Same with the BMS - they reset something and the BMS started calculating the total capacity from the top kWh it measured. This proofs also why you had no issues during the 6 weeks. I think you tripped it during charging or something or a sensor in your battery is not correct. I'd say keep poking at them and have it escalated to a tech guy in Fremont. I am sure Tesla will be interested to know what causes this.

Without access to the BMS nobody can tell you waht is going on, except some Tesla tech. But like I said, my gut feeling is bad charging habbit and/or a combination with some BMS sensoring going wrong.
 
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I am not an expert, but I have the feeling it is BMS and not the battery. The reason being is that after a reset it calculated properly.

This is like having a bad gauge in the tank - you have 60 but it reports 40. When you change it - it shows 60 again. If you really had only 40, it would've shown 40, since the gauge is new, and not 60, which you wouldn't have.

Same with the BMS - they reset something and the BMS started calculating the total capacity from the top kWh it measured. This proofs also why you had no issues during the 6 weeks. I think you tripped it during charging or something or a sensor in your battery is not correct. I'd say keep poking at them and have it escalated to a tech guy in Fremont. I am sure Tesla will be interested to know what causes this.

Without access to the BMS nobody can tell you waht is going on, except some Tesla tech. But like I said, my gut feeling is bad charging habbit and/or a combination with some BMS sensoring going wrong.
Alright, thanks man. Will do.
 
Alright, thanks man. Will do.
Make sure to tag me and make a new big post on the forum to report what happened. This will be important to everybody. Ask Tesla what they are doing and what the advice for charging is in the future and what triggers this sudden drop. And if it is the battery, what are they "fixing" if anything.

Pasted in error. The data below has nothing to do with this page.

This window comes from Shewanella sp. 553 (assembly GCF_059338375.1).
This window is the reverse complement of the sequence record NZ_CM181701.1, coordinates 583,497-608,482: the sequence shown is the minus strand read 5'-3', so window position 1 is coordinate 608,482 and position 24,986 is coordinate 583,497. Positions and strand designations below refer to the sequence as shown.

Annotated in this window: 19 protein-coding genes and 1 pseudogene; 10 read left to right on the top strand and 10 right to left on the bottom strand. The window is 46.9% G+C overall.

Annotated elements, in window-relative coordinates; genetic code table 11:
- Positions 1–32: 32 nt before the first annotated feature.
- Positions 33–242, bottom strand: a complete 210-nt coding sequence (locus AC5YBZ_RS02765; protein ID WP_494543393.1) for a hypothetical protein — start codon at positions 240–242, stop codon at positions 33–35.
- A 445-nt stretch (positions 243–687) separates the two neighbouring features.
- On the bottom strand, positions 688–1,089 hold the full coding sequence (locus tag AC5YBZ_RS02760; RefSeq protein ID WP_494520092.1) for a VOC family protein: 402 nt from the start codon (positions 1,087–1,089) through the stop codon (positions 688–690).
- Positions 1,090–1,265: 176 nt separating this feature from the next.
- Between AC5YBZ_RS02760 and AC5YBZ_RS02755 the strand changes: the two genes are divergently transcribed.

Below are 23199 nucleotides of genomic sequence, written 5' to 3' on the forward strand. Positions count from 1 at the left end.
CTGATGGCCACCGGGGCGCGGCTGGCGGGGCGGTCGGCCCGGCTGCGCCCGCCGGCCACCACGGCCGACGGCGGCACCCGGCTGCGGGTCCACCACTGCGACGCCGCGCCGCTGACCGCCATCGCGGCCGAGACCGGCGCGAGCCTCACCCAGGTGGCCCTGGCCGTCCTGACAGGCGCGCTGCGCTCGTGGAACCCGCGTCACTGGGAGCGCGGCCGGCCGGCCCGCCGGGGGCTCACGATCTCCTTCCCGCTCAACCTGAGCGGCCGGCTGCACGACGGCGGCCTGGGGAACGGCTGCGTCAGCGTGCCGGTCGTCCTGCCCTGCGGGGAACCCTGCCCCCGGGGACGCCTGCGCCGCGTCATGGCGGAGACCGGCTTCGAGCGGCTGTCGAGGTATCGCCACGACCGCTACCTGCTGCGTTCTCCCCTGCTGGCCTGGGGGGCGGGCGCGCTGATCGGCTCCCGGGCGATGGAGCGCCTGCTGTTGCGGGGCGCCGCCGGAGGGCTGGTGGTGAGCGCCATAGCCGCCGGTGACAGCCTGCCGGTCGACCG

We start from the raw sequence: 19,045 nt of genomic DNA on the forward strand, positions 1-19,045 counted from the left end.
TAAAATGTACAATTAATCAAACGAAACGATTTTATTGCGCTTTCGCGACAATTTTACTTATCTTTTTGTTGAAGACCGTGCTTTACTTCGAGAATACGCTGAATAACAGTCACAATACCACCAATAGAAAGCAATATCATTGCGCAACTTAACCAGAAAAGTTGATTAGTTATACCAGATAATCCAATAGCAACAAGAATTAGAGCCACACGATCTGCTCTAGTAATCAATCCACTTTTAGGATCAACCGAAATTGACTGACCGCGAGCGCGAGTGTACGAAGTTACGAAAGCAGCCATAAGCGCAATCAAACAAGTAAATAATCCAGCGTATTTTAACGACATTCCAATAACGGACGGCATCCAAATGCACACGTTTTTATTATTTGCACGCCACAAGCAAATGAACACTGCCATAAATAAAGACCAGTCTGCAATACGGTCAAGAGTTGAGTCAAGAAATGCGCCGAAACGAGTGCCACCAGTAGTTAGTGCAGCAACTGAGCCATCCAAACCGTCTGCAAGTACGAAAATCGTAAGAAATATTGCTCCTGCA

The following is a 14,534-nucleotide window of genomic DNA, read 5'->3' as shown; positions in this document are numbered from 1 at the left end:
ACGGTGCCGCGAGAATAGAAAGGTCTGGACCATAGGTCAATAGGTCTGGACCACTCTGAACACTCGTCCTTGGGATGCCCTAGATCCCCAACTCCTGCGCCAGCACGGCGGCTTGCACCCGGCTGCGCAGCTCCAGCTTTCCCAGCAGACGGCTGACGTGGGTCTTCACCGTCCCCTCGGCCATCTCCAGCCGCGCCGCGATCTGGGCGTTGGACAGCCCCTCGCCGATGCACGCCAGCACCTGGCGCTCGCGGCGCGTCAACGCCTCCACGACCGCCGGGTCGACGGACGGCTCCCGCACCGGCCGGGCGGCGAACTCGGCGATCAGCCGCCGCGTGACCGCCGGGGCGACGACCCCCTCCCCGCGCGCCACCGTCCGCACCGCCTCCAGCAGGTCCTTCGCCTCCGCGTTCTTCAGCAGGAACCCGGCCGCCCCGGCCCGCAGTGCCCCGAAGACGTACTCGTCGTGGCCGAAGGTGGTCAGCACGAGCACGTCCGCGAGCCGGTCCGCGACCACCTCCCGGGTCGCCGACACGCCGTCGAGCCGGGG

Basically any information you can get. 15% drop is not normal.
 
Make sure to tag me and make a new big post on the forum to report what happened. This will be important to everybody. Ask Tesla what they are doing and what the advice for charging is in the future and what triggers this sudden drop. And if it is the battery, what are they "fixing" if anything.

Basically any information you can get. 15% drop is not normal.

If I get anything that useful and accurate from Tesla , I would be surprised, to be honest. But I promise to keep you posted. To tell you the truth, now, that I'm at the 15% mark, I'm kind of hoping the degradation to quickly drop 15% more so I can demand a warranty repair. LOL
 
I'm sure someone has posted it somewhere, but what does 3.92V equate to in the Model's SOC%age?

In the table that follows, they show 3.90V as 60 to 65%, but that's generically. Anyhow, I'd try 60% for a couple weeks.
I have the car now at 3.89V at 57% sorry I missed the 3.92V, but my guestimate it is around 60%-65%.

But charging to 60% only might trip the BMS, if you don't let it go much up and down now and again.